Monthly Archives: February 2012

A Look at an Inverted Classroom

Have you tried flipping or inverting your classroom lately? Don’t worry it doesn’t require a crane or movers to accomplish.  In fact, an inverted classroom is a philosophy of teaching rather than an actual teaching strategy.  In the classroom setting, learning takes place in two phases, transmission and assimilation.   The transmission phase in a traditional classroom takes place through lectures and readings (Talbert, 2011). While the assimilation phase is conducted outside of the class via homework, collaborative projects, lab work, etc.

Is this the most sensible approach to learning? Many are asking if the professor’s time in class would be more valuable to students in guiding them as they solve difficult authentic problems, helping them apply the skills they have learned, and fostering focused questions and discussion rather than presenting them with the traditional lecture format.

An inverted classroom refers to an inversion of content.  What students normally do outside of class is done in the classroom and vice versa.  Outside of class, students prepare by reviewing materials that would have been provided via lecture or other instructional formats.  To prepare for class, students go online to access teacher prepared mini lectures (video recordings are popular), access content via websites, and/or read supplemental material. When students arrive for class they are equipped with their new knowledge, and are ready to apply what they’ve learned.   The classroom is now a place of learning and not teaching, which has been moved outside of the classroom.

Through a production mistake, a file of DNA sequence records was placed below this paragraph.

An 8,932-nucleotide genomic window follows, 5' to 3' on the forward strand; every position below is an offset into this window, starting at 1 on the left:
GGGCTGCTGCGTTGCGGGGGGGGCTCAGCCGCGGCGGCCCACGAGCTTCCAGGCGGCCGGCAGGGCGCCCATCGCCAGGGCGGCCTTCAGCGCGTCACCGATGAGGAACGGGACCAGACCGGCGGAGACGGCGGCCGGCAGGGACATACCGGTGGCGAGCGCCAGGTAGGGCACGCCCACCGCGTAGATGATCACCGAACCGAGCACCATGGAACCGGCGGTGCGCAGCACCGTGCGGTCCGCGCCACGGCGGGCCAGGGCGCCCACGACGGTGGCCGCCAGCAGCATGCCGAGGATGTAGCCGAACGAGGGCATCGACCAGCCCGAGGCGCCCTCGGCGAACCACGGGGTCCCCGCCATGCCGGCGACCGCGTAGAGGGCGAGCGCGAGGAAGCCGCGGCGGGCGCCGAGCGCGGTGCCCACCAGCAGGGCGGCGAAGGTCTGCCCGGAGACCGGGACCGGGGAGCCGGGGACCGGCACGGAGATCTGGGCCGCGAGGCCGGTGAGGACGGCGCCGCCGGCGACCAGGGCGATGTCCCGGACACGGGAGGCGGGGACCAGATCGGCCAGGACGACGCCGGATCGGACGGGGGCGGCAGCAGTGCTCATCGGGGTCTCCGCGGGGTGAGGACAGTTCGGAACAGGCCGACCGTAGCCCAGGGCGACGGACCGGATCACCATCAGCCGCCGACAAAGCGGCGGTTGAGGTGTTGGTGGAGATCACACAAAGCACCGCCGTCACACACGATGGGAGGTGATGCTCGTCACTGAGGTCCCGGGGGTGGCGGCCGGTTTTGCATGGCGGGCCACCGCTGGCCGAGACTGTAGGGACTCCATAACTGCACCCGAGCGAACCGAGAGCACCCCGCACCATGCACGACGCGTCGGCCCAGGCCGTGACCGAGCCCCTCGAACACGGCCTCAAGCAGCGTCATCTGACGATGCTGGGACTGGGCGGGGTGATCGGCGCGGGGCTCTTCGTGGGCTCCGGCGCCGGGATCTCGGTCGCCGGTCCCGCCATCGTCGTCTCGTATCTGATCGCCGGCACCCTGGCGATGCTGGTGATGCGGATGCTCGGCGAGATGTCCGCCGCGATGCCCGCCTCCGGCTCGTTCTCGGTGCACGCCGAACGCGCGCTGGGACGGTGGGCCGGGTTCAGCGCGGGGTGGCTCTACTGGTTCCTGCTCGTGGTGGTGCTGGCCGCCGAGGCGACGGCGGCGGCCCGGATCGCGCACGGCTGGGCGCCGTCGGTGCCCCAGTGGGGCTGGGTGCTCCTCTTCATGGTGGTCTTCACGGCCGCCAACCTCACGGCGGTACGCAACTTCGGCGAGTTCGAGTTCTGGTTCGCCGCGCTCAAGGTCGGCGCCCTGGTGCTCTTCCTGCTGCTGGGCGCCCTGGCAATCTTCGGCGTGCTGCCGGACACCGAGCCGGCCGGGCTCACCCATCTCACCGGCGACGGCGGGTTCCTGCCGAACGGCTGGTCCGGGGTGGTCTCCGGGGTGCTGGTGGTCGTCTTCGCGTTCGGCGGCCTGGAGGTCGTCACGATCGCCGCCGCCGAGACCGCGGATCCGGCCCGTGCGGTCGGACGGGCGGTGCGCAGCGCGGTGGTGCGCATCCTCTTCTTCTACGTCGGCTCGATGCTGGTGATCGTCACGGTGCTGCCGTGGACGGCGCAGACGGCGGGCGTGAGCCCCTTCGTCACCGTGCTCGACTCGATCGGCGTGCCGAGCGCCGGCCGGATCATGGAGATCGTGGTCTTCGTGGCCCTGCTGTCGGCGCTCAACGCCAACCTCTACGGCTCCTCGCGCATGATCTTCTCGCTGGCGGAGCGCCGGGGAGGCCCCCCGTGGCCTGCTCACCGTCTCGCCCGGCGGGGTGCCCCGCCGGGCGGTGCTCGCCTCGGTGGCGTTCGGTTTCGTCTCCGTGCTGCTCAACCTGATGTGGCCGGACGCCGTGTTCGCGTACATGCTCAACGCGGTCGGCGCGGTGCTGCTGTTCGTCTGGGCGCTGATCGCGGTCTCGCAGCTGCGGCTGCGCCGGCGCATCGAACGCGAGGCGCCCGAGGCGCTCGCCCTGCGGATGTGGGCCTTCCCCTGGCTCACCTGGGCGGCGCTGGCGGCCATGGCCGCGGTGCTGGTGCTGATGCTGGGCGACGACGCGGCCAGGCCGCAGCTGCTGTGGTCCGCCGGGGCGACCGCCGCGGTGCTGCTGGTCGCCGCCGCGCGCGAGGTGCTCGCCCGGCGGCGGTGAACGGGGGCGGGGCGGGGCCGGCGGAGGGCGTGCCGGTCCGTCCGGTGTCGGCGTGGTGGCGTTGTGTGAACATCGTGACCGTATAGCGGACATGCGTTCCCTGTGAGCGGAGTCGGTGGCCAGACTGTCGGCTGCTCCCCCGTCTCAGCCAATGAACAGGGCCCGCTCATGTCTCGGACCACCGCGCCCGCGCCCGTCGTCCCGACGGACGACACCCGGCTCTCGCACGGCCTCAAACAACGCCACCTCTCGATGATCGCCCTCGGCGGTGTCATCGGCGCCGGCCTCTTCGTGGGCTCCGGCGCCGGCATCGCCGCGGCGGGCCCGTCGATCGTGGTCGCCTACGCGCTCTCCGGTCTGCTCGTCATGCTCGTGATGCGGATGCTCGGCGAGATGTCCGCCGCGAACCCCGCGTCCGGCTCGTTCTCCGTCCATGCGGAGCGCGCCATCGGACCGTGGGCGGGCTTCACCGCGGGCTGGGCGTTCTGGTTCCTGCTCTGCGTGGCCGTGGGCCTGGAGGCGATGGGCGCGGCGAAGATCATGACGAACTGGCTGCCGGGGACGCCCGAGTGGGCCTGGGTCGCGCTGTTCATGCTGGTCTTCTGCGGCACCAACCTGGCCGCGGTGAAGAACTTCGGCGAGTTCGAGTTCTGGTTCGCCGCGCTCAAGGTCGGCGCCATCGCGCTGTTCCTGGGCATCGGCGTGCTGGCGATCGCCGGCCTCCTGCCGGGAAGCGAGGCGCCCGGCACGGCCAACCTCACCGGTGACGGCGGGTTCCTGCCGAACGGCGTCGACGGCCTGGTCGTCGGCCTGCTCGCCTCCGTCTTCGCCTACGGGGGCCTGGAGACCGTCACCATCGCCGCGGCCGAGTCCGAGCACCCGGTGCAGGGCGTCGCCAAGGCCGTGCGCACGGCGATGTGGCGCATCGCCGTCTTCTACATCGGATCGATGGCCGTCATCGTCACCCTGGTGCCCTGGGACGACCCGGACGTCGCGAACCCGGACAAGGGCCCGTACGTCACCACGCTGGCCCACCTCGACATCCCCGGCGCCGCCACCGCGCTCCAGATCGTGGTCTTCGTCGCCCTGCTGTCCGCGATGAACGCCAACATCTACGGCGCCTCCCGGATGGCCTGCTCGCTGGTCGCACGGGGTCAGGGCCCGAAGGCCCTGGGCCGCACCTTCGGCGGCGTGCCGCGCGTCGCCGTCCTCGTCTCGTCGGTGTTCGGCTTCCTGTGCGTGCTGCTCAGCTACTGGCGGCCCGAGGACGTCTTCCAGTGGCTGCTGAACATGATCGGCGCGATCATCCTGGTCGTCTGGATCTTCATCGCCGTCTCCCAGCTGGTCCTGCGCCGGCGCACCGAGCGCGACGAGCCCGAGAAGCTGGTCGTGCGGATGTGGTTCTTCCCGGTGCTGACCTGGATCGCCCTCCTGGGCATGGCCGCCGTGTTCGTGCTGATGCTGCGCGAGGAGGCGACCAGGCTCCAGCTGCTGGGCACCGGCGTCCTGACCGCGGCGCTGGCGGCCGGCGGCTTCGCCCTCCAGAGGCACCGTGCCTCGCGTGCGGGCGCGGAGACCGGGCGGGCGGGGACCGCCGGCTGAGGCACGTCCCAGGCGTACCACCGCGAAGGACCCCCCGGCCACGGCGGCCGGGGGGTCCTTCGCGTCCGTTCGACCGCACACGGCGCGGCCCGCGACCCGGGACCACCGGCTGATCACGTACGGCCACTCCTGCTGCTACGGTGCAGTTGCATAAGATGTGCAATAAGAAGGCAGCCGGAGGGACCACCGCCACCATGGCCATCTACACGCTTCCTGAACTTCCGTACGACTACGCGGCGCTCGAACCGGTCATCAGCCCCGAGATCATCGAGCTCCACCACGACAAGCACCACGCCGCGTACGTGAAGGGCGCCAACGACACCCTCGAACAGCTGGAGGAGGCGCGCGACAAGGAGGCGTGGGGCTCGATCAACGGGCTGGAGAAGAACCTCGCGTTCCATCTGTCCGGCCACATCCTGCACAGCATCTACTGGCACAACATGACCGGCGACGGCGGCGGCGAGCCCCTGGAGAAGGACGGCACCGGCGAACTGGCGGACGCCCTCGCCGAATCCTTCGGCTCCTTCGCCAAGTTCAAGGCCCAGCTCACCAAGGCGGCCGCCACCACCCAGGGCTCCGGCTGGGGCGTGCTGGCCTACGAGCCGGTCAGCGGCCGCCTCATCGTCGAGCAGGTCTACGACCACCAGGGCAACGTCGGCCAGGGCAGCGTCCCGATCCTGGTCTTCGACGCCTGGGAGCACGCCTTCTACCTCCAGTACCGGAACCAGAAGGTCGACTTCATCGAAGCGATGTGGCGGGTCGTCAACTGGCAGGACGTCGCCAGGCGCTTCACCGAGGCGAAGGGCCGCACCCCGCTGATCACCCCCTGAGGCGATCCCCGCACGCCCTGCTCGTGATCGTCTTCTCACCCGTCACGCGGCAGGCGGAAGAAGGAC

An inverted classroom accommodates various learning styles, providing students access to video recorded lectures where they can rewind, pause, and view at their own pace. Groups that can benefit greatly from this style are struggling students who need to review concepts repeatedly and student athletes who miss class routinely but would have access to recorded lectures. While many courses would benefit from being inverted, those that are heavy in theory would typically not be suitable to an inverted class environment.

The inverted classroom places the instructor in the presence of students when they are engaged in the greatest cognitive complexity and deepest learning.  With an inverted classroom, students can learn at their own pace instead of the instructor’s lecture pace.  Now class time is spent on mastery of concepts through application.

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Posted by on February 27, 2012 in Uncategorized